Evangelicalism in Modern Britain: A History from the 1730s to the 1980s

Evangelicalism in Modern Britain: A History from the 1730s to the 1980s

Evangelicalism in Modern Britain: A History from the 1730s to the 1980s

Evangelicalism in Modern Britain: A History from the 1730s to the 1980s

Synopsis

This major textbook is a newly researched historical study of Evangelical religion in its British cultural setting from its inception in the time of John Wesley to charismatic renewal today.The Church of England, the Church of Scotland and the variety of Nonconformist denominations and sects in England, Scotland and Wales are discussed, but the book concentrates on the broad patterns of change affecting all the churches. It shows the great impact of the Evangelical movement on nineteenth-century Britain, accounts for its resurgence since the Second World War and argues that developments in the ideas and attitudes of the movement were shaped most by changes in British culture.The contemporary interest in the phenomenon of Fundamentalism, especially in the United States, makes the book especially timely.

Excerpt

The Evangelicals of Britain have been neglected. A few themes have been selected for attention by historians-such as John Wesley and the rise of Methodism, William Wilberforce and the struggle against slavery, Lord Shaftesbury and the campaigns for social reform-but many aspects of the movement remain in obscurity. Light has been shed by studies of particular organisations and denominations, but the development of Evangelicalism as a whole has been examined very little. That is surprising, because it has been a major tradition within the Christian churches. In the mid-nineteenth century it set the tone of British society. In the 1970s both archbishops of the Church of England were drawn from it. And from the 1790s onwards the missionaries it despatched did much to mould the Christian faith in many other parts of the world. The neglect of the Evangelicals is undeserved.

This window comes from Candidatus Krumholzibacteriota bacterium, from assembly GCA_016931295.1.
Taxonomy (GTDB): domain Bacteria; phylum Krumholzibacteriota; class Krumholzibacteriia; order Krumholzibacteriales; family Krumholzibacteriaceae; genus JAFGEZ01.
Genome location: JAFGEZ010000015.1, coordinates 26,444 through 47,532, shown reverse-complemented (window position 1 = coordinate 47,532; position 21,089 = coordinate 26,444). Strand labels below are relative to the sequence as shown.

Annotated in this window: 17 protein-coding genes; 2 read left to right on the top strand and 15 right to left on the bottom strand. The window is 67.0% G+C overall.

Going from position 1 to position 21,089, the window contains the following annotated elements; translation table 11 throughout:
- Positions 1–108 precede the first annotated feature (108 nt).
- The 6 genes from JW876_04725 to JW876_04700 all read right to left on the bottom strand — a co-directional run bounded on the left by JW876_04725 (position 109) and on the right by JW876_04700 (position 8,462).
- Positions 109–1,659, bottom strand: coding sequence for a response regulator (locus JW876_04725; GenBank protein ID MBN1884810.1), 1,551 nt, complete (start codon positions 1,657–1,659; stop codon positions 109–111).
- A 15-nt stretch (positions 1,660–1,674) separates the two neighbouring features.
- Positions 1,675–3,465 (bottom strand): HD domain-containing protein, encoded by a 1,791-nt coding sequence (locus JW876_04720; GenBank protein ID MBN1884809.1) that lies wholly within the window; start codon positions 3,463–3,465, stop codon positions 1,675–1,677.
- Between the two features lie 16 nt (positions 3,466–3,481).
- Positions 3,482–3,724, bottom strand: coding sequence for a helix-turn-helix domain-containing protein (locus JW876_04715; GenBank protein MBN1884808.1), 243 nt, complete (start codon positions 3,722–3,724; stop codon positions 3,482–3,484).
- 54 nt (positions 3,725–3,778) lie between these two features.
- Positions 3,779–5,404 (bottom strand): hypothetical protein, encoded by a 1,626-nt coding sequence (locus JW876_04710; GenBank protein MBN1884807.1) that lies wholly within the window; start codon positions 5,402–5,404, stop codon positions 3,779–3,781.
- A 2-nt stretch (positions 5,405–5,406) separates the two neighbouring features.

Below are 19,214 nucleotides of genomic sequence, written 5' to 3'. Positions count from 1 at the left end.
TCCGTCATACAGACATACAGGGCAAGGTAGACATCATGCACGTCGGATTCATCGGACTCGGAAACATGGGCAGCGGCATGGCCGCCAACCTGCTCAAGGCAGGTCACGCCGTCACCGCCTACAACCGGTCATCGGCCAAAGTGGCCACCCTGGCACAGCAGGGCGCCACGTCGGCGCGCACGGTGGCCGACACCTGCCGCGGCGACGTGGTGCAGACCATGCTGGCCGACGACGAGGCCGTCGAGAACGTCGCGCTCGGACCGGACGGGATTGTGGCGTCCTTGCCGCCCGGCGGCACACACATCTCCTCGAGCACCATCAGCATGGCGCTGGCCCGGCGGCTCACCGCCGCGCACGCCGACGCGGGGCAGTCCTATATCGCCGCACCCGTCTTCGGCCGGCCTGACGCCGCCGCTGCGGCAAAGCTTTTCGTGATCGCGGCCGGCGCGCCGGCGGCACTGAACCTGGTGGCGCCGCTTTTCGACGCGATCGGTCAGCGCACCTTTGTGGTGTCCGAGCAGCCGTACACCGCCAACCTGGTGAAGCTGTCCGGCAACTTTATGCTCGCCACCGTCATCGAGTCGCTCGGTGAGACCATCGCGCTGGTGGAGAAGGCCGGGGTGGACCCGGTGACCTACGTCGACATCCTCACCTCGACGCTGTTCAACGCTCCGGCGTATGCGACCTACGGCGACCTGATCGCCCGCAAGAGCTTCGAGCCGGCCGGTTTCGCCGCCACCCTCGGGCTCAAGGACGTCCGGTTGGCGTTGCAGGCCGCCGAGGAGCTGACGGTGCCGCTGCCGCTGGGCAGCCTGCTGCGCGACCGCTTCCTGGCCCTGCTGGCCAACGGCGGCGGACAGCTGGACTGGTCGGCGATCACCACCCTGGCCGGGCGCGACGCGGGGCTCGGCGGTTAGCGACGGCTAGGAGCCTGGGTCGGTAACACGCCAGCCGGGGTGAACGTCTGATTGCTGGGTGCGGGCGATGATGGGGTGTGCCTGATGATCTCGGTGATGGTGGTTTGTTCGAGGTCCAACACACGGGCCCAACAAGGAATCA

This book attempts to fill a gap by providing an overall survey of the movement. It therefore has a twofold task. One dimension is to consider the influence of Evangelicals on society. More research has been done on this aspect of the movement in the eighteenth and nineteenth centuries than on any other. The dependence of this study on earlier work will be very apparent here. More attention, however, is paid to how Evangelicalism itself has changed. Religion, as Edward Gibbon once remarked with tongue in cheek, has never existcd in the pure form in which it descended from heaven. It has always been affected by its surroundings at the same time as influencing those surroundings. Studies of churches founded by missionaries have been well aware of this principle. Discussion of British Evangelicalism has been much less alert to the effects of its host culture. So the second main dimension of the book is an exploration of the ways in which Evangelical religion has been moulded by its environment.

The movement has been self-consciously distinctive and unitary. It has consisted of all those strands in Protestantism that have not been either too high in churchmanship or too broad in theology to qualify for acceptance. It has spanned the gulf between the Established Church and Nonconformity in England and Wales and has bound together bodies north and south of the Scottish border. It has nourished close links with co-religionists abroad, especially in the English-speaking world. Although this study considers influences from overseas, and particularly from America, it concentrates on developments within Britain. Even Ireland, united constitutionally

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